12 Years a Slave

Bill I’s Review – 4.5 out of 5

It’s a rare film that is so powerful and moving that I know I will remember not only the plot but how I felt after watching it: The Killing Fields, The Deer Hunter, Schindler’s List, The Excorcist (OK, not all of them are about killing), and now 12 Years a Slave. I said after I saw Django Unchained that while it had some typical Tarantino stylistic exaggerations, graphic violence and revenge fantasy, it served as a necessary reminder of how terrifyingly brutal slavery was in reality. 12 Years a Slave takes this to another level, where you see the human evil, of one man owning others, treating them much worse than he treated his animals, rapes at the drop of a hat, whips to near death at a whim, separates families without a second thought, and preaches the gospel without even considering that what he’s doing every day is a worse sin than anything mentioned in the ten commandments. What elevates this film above documentaries and other films of this subject is the magic of the director, cinematographer and the actors. Ever see a lynching on film? Not like here, you didn’t, where Solomon (the main character played by a soon to be Oscar winner Chiwetel Ejiofor) is strung up just high enough so his toes can support him on the ground, and they let him hang in the midday sun, gasping for breath, under the watch of the overseer and the occasional glance of the master’s wife while his fellow slaves continue their daily business, and some of their kids play in the field. No dialogue is necessary as the only sound is Solomon’s desperate breathing, a scene that seemed to last hours but is probably 4-5 minutes of just in your face reality you can’t avoid. Made me think am I really of the same species as these people? Was it only 160 years ago that this happened in our country? My grandfather’s parents (maybe) and grandparents (definitely) were living during this time, so it’s really not that long ago. Now flash back to the present time, where apparently 60,000 people are modern day versions of slaves right here in the US (read this: http://www.nytimes.com/2013/11/07/opinion/slavery-isnt-a-thing-of-the-past.html)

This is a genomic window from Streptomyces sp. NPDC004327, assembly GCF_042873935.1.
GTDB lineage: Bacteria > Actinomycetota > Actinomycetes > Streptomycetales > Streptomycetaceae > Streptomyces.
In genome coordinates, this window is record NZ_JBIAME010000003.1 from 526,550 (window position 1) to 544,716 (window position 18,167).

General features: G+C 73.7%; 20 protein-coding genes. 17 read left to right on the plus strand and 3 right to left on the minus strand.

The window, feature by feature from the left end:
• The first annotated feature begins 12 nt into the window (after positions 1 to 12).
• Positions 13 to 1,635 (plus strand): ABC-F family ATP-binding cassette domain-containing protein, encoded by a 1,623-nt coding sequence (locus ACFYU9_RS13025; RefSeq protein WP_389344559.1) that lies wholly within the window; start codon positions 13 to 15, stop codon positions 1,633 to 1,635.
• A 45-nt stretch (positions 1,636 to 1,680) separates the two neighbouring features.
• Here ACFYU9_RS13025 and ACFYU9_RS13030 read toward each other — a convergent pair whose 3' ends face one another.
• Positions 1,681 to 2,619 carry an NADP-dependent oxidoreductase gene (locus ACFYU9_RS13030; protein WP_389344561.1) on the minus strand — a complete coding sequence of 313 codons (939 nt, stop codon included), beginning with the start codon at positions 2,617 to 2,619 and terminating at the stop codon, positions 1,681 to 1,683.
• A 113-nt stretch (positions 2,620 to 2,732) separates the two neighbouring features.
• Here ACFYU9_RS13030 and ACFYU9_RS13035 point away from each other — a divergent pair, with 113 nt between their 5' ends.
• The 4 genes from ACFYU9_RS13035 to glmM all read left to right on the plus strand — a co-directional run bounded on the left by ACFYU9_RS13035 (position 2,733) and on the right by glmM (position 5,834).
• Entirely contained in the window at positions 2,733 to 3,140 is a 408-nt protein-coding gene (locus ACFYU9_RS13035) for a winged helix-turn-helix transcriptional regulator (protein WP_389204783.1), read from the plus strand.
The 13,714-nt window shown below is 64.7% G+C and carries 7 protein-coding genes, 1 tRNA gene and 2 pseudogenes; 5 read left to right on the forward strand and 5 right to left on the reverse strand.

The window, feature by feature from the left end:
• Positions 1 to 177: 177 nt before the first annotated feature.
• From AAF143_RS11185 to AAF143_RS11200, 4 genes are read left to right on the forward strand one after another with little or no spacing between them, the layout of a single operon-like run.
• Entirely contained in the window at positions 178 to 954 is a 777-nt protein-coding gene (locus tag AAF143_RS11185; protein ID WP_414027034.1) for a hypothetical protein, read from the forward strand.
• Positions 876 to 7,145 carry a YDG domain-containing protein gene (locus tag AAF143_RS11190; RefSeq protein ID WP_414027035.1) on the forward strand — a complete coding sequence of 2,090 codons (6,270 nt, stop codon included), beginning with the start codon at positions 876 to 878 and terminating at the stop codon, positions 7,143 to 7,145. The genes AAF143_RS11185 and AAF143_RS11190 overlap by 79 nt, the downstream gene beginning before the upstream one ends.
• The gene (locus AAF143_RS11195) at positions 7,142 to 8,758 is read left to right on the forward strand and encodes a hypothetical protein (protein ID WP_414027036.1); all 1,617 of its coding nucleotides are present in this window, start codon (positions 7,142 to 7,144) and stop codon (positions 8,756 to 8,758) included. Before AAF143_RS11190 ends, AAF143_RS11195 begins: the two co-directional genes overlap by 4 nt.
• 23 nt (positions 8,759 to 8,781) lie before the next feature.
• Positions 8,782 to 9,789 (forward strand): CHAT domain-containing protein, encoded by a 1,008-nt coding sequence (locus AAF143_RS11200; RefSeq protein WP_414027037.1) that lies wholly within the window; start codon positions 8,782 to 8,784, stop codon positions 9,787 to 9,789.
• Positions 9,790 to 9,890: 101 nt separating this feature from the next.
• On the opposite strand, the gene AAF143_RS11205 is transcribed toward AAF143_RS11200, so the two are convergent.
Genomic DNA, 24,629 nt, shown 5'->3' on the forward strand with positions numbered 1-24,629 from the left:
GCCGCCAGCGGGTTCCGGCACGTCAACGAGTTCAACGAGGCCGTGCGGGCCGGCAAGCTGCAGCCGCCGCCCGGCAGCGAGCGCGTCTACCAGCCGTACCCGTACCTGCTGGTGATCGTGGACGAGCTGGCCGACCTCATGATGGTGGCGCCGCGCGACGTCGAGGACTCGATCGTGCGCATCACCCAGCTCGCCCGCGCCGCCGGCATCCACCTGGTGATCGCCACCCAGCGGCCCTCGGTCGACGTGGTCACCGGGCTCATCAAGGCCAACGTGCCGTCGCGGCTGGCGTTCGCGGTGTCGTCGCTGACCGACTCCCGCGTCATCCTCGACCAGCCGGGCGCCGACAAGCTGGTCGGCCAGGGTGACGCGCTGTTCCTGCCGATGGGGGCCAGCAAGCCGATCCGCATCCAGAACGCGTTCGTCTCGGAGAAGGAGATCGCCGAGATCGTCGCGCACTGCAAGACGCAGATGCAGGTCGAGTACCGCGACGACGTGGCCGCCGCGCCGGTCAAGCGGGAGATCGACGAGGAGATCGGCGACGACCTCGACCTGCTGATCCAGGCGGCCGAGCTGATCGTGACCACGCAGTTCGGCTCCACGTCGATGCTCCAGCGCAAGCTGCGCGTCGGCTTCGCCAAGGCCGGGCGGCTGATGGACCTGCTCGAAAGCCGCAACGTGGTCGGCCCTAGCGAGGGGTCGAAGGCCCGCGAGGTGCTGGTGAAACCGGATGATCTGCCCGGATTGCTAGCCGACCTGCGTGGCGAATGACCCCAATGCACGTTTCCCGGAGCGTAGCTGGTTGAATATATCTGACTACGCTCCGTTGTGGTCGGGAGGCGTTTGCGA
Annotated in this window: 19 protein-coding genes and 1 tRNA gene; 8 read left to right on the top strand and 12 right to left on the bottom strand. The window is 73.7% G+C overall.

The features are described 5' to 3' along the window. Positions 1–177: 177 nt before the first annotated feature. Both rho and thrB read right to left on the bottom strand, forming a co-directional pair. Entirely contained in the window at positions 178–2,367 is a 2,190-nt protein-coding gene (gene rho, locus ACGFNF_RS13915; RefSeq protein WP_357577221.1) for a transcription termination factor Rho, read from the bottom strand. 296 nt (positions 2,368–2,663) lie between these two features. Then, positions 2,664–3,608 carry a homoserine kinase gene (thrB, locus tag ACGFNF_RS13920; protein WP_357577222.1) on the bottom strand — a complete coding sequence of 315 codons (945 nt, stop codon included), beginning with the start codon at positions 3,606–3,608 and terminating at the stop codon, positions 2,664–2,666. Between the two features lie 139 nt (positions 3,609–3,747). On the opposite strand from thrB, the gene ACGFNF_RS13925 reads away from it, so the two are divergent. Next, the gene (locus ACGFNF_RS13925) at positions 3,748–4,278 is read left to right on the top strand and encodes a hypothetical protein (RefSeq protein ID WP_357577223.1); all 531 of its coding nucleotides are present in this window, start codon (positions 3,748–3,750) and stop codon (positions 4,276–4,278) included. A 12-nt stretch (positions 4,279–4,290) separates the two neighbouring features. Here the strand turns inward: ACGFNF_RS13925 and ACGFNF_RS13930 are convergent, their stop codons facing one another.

I won’t get into the plot, which is a perfect vehicle to tell this story, and it’s based on a real person and his real hellish experience. You can read about that here: http://en.wikipedia.org/wiki/Solomon_Northup

What a film!

Bill C’s Review – 4 out of 5

I don’t have much to add to Bill’s excellent review. The movie shows the brutality of slavery, how some people coped and others didn’t, and how it never occurred to many slave-owners that they were doing anything wrong. The movie is well-written, beautifully directed, and has an excellent cast. In addition to the great performance by Ejiofor, Michael Fassbender as a religious but cruel slave-owner, and Lupita Nyong as a slave in one of her first roles were standouts.

As Bill says, this is one of those movies that will definitely stick with you long after you’ve seen it.

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